Why is Elder Abuse So Common?
Written by Cooper & Friedman on February 14, 2020
According to NCOA, one in 10 Americans has experienced elder abuse. This means millions of individuals over the age of sixty have faced this injustice. Only a small number of these cases are reported to authorities.
As personal injury attorneys with decades of experience practicing in the State of Kentucky and in Southern Indiana, we’ve seen many surprising examples of elder abuse. Follow along for several common reasons why elder abuse is prevalent:
1. They’re Uniquely Vulnerable
Elderly adults are uniquely vulnerable to all forms of abuse ranging from medical malpractice to financial fraud. They are often physically and mentally compromised, which makes it easier for people to take advantage of them. Many elderly individuals suffer abuse silently instead of sharing their experiences with concerned loved ones. Some are unable to voice issues, and the abuse goes unnoticed until people see physical signs of it.
2. Caregiver Stress is a Contributing Factor
Caregiver stress is a major contributing factor towards elder abuse, especially if caregivers are family members juggling several responsibilities at ones. Even the most reasonable and loving caregivers can behave in unusual ways under the pressure of chronic stress, which puts elderly patients in a very vulnerable position. Caregivers need to find ways to manage their stress and identify when they’re crumbling under pressure. If it gets too much, they must separate themselves from the older person before they cause harm. Unfortunately, many caregivers don’t do this or don’t have the resources to do it.
3. Financial Assets Make a Tempting Target
Many elderly individuals have financial assets like homes, retirement funds, savings, or even valuable possessions. Fraudsters consider them a tempting target because most elderly people welcome companionship, while often needing financial advice and asset management assistance. Fraudsters may offer any and all of these services, earning an elderly individual’s trust, before robbing them, which is one of the most common forms of elder abuse.
4. Nursing Homes are Understaffed
Nursing homes are designed to provide a comfortable environment for the elderly. They’re staffed with trained professionals who can handle all of a patient’s personal, medical, and social needs. Unfortunately, many nursing homes are understaffed, so a single caregiver has to take care of several patients at the same time. This can lead to elder neglect because caregivers don’t have the time or energy to provide comprehensive care. The only solution is to hire more staff and train them well.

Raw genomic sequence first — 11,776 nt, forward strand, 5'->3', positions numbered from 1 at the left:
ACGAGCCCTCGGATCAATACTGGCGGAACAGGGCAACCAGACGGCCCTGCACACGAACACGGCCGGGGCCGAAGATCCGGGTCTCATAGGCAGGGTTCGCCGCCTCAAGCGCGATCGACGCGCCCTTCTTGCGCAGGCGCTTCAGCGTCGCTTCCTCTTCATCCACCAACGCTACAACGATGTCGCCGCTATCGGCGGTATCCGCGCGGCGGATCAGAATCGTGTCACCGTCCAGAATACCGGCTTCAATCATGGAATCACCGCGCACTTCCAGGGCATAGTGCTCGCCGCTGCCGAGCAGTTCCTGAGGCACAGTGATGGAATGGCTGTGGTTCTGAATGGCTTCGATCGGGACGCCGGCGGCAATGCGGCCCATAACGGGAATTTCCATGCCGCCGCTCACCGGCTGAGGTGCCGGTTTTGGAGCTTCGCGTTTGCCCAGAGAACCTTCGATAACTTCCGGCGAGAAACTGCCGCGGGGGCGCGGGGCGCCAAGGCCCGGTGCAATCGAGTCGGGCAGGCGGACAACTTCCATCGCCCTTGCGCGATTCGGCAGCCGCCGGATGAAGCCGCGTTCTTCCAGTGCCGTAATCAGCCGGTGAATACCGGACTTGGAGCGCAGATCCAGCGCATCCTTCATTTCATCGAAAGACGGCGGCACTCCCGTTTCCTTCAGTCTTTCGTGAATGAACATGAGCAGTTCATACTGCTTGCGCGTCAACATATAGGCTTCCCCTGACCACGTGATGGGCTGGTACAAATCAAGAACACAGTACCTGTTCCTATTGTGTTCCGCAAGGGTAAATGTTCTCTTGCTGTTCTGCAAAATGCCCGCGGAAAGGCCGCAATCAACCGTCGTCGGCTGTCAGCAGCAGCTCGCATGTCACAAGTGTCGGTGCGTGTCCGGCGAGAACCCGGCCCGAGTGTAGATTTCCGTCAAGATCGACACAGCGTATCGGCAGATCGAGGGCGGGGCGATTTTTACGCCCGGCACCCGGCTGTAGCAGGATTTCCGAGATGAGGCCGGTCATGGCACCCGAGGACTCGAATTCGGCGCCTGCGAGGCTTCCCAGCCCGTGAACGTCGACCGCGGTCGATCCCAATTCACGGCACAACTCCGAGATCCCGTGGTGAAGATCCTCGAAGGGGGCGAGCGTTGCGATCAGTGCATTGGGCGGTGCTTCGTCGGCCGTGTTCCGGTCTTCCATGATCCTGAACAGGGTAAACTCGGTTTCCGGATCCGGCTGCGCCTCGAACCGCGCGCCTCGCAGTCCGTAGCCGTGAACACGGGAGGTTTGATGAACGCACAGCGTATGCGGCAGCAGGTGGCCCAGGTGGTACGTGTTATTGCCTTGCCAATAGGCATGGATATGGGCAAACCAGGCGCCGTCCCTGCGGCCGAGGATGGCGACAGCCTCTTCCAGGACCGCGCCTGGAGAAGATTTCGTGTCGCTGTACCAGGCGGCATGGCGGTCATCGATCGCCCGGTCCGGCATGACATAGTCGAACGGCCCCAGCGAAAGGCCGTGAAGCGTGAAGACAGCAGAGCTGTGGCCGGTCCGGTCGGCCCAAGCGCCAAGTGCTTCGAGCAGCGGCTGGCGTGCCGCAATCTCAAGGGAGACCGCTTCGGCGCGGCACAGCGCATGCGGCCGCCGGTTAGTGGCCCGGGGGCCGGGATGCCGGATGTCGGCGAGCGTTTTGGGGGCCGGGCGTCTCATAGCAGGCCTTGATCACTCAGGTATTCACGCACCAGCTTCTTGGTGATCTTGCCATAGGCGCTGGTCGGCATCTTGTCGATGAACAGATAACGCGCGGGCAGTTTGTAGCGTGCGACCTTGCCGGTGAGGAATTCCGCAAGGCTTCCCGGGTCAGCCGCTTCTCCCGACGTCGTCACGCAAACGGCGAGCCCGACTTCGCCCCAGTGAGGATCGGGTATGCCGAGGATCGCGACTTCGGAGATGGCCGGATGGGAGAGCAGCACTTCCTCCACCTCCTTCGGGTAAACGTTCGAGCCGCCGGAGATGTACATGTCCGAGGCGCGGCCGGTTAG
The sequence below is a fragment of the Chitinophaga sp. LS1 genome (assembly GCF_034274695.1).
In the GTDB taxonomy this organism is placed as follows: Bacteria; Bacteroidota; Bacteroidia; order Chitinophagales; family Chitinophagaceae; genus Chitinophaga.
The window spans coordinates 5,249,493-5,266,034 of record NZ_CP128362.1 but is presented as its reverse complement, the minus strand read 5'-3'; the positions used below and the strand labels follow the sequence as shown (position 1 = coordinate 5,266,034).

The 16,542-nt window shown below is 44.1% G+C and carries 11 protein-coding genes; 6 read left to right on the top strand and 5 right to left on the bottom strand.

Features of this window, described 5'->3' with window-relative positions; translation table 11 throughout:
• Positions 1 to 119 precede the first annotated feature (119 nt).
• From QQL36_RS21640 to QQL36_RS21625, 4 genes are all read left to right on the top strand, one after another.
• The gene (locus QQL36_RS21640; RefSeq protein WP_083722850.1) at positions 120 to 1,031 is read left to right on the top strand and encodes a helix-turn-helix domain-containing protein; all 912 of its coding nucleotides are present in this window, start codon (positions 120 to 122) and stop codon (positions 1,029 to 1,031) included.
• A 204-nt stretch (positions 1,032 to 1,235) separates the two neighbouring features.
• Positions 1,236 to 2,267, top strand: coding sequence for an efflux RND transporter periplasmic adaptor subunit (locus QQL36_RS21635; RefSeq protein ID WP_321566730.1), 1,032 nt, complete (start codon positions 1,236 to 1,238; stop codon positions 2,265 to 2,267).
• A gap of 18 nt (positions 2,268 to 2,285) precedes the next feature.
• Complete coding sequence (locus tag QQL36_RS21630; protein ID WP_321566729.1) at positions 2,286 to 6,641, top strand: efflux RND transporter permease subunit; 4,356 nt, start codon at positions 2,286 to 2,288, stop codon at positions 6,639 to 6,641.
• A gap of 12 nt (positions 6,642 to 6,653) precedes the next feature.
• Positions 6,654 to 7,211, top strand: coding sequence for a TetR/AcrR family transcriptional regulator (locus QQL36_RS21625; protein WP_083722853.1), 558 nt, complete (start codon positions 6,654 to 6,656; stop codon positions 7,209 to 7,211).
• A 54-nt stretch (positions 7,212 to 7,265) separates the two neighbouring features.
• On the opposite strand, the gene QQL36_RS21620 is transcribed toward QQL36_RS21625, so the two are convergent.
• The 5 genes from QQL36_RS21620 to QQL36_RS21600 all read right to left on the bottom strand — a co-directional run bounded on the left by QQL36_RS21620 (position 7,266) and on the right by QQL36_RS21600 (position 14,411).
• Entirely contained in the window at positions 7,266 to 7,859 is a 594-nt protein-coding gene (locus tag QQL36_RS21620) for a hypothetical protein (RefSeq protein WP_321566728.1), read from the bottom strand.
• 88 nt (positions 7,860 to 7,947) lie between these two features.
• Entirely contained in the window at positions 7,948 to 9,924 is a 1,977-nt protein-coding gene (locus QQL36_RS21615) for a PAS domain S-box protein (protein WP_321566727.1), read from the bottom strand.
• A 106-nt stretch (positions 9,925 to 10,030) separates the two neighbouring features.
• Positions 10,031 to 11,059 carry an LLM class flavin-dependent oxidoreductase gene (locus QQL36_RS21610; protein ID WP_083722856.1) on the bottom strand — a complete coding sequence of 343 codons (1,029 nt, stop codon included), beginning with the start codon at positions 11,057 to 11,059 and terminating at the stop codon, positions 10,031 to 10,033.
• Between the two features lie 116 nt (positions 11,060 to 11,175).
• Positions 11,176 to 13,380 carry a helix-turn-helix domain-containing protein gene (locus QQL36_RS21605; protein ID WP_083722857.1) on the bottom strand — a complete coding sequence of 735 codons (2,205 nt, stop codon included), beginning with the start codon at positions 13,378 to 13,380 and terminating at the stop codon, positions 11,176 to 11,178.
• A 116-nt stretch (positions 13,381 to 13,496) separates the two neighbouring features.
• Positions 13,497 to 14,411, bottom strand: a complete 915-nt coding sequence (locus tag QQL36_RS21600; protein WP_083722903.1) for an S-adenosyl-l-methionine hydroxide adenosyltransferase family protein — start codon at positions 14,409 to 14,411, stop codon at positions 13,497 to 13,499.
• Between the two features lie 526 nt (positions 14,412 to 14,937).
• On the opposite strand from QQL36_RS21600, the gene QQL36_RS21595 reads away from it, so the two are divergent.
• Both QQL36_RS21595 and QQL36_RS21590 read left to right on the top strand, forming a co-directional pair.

5. Nursing Staff are Underpaid
Nursing is a challenging job that requires a lot of physical and emotional labor. Caregivers need to help patients with everyday physical activities while offering consistent emotional support. The last thing they need is financial worry to add to their stress. Unfortunately, many in nursing are underpaid, and some even work multiple jobs to make ends meet. This can lead to stress, frustration, and anger, which they may direct towards vulnerable elderly patients.
6. Considered a Burden
Elderly individuals are often considered a financial and emotional burden. Many families don’t consider them contributing or productive members, which can change their behavior towards the elderly. Senior family members often suffer from mental or even physical abuse from their loved ones. This is a common form of elder abuse, and it usually goes unreported because most elders don’t want to get their own family in trouble. Some senior citizens don’t have the financial resources or independence to get away from such environments, so they are forced to suffer unless someone else intervenes.
Adverse family relationships are also a contributing factor. For example, elderly parents with a history of mental or physical abuse may end up in the care of their victims, which places them in a vulnerable position as well. All of these factors (and more) can lead to elder abuse.
If you or someone you love is currently a victim of elder abuse in the State of Kentucky or in Southern Indiana, get experienced legal help. Contact the Cooper & Friedman law firm at 502-459-7555 for a free case consultation.